A Consortium of the University of Alaska Southeastís Alaska College of Education (AKCOE) and Sealaska Heritage Institute (SHI) will conduct the Indigenous Alaska Scholars project. Participants receive a graduate level Master of Arts in Teaching (M.A.T.) or a Masterís in Educational Leadership. Both the M.A.T. and Education Leadership graduate programs are accelerated, meaning participants enter as a cohort one summer and graduate with their degrees and certificates the next summer. During fall and spring semesters, M.A.T. candidates are placed with host teachers in a school where they complete a year-long internship. Education Leadership participants do a similar year-long mentorship under the guidance of an exemplary principal, again at a school. During these intense practicums participants are instructed via distance delivered courses, workshops and seminars. AKCOE faculty conducts observations, coaching, and assessments regularly on-site. SHI provides activities that fold cultural knowledge and relevance into both programs. Indigenous Alaska Scholars will provide graduate level training to qualified Alaska Natives and American Indians to become certificated teachers and administrators, with a focus on preparing them to work in schools with high numbers of Native students. Expected outcomes include the inclusion of non-traditional participants, such as those drawn from the military and industry; 100% program completion rate for a M.A.T. in Secondary Education or Educational Leadership; 88% job placement within one year and 100% job placement within two years; and provision of two years of induction activities for all participants.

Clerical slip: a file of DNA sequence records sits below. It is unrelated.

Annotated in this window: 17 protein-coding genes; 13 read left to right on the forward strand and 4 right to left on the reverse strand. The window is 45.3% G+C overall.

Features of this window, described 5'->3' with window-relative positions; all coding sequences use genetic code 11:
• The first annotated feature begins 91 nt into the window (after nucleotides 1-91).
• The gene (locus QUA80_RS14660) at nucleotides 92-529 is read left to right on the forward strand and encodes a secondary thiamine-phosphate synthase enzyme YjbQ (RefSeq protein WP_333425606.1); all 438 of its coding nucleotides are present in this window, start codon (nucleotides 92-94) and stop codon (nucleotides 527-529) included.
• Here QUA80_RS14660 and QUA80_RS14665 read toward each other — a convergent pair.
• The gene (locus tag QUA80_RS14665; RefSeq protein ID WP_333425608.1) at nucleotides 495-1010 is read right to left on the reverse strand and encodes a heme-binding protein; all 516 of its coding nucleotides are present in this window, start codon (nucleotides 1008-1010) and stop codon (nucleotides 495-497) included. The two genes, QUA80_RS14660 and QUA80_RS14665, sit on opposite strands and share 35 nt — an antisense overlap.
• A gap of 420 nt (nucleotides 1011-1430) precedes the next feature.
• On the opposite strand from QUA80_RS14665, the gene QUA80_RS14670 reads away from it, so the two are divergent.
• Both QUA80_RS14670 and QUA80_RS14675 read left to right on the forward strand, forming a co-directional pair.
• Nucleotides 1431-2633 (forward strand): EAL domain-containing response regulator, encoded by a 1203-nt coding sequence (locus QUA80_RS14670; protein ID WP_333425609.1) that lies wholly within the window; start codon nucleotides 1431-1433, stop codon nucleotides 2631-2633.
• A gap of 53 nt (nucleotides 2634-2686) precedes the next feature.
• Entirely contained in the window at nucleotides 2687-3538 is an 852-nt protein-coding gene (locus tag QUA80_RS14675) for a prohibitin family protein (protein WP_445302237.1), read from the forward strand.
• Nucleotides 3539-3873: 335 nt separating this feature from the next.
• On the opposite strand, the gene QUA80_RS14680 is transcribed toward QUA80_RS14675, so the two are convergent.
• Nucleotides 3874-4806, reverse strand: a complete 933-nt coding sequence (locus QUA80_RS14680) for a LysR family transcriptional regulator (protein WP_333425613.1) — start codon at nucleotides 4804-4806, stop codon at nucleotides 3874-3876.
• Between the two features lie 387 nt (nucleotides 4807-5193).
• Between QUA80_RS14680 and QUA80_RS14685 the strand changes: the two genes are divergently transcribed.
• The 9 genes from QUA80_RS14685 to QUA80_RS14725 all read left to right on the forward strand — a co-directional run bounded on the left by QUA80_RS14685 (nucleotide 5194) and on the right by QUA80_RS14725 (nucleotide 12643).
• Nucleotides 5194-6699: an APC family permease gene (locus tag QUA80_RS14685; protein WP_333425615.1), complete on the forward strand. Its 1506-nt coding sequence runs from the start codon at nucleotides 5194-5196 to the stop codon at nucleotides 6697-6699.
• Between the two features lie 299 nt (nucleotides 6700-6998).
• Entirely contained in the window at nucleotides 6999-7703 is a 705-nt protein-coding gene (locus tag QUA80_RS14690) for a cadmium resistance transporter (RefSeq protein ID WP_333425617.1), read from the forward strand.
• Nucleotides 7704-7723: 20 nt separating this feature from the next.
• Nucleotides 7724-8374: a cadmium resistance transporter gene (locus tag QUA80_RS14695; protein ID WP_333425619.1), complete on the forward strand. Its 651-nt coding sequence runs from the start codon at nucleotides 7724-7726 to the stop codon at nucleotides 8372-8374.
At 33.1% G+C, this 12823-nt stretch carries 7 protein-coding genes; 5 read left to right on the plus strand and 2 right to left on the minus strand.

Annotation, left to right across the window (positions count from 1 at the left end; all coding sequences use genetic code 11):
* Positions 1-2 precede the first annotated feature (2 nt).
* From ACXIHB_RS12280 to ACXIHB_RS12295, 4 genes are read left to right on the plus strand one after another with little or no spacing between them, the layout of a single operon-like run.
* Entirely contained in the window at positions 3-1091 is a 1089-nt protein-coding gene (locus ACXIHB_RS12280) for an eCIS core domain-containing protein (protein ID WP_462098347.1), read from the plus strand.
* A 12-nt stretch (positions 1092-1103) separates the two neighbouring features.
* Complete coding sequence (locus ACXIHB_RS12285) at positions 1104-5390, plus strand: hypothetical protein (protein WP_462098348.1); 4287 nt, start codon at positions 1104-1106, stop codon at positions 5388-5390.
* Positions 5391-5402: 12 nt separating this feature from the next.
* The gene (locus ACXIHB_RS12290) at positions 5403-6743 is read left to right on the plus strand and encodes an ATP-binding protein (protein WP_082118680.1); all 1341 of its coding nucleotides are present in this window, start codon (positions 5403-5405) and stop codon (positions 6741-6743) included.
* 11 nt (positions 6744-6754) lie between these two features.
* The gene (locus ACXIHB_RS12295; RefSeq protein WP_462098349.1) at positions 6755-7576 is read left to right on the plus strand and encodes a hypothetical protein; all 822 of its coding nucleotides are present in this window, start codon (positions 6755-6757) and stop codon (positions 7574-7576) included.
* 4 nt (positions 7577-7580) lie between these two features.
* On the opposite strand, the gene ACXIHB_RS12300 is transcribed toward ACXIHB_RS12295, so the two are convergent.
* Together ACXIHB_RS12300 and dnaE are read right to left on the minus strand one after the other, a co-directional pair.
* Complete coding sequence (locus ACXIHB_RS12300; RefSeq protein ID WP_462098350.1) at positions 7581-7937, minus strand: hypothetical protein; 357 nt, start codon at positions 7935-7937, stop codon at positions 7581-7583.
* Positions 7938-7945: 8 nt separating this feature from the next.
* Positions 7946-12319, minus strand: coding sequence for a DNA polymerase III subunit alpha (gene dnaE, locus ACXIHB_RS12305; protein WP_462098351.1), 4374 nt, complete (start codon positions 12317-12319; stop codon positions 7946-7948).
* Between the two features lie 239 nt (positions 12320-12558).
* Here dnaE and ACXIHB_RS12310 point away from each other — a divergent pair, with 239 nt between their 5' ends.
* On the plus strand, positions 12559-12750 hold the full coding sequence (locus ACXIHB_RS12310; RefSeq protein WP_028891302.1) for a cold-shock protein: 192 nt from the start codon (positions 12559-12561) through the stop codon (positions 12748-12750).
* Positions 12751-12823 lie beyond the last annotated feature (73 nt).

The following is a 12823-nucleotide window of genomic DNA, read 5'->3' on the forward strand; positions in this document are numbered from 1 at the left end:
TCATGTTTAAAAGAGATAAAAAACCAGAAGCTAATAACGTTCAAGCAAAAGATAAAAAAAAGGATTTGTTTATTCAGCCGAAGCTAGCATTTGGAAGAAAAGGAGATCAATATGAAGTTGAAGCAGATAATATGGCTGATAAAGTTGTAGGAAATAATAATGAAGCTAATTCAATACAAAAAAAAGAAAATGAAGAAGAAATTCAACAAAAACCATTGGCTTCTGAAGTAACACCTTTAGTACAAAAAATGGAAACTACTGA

University of Arizona (AZ) ($304,678)
The Indigenous Teacher Education Project (ITEP) will recruit a cohort of 14 Native American (NA) preservice teachers in the University of Arizonaís (UA) Elementary Education (EE) program. The UA will partner with five schools serving NA students: the Gila River Community Schools (Blackwater, Gila Crossing, Casa Blanca), Hopi Tribal Education Department, Navajo Nation Department of DinÈ Education, Sacaton Public School District, and Tohono Oíodham Baboquivari Unified School District in this unique effort. The project objectives include efforts to: 1) train participants in culturally relevant pedagogy, curriculum, mentoring, and community partnerships, 2) prepare 14 qualified NA project participants to graduate and obtain certification, 3) facilitate employment and provide professional support and mentoring during induction services, 4) infuse culturally relevant STEM practices into the preparation of project participants, and 5) build strong partnerships with tribes, LEAs, and IHEs. This project seeks to build on the foundational components of Indigenous teacher education by infusing Indigenous knowledge, values, languages, histories, and cultures into the curriculum. The induction program will include contact with an assigned mentor; UA mentorship; focus group sessions in regional areas of the state; workshops by STEM organizations and consultants; and participation in induction services offered by their school/district. †UA will work closely with participants during the induction period (in-person, video/phone conference, and group sessions) to provide professional support to sustain employment in a school and to assist in ensuring participants update and submit required information for purposes of tracking progress toward successful completion of the service payback obligation.
University of Idaho (ID) ($255,799)S299B180040 (PDF, 26MB)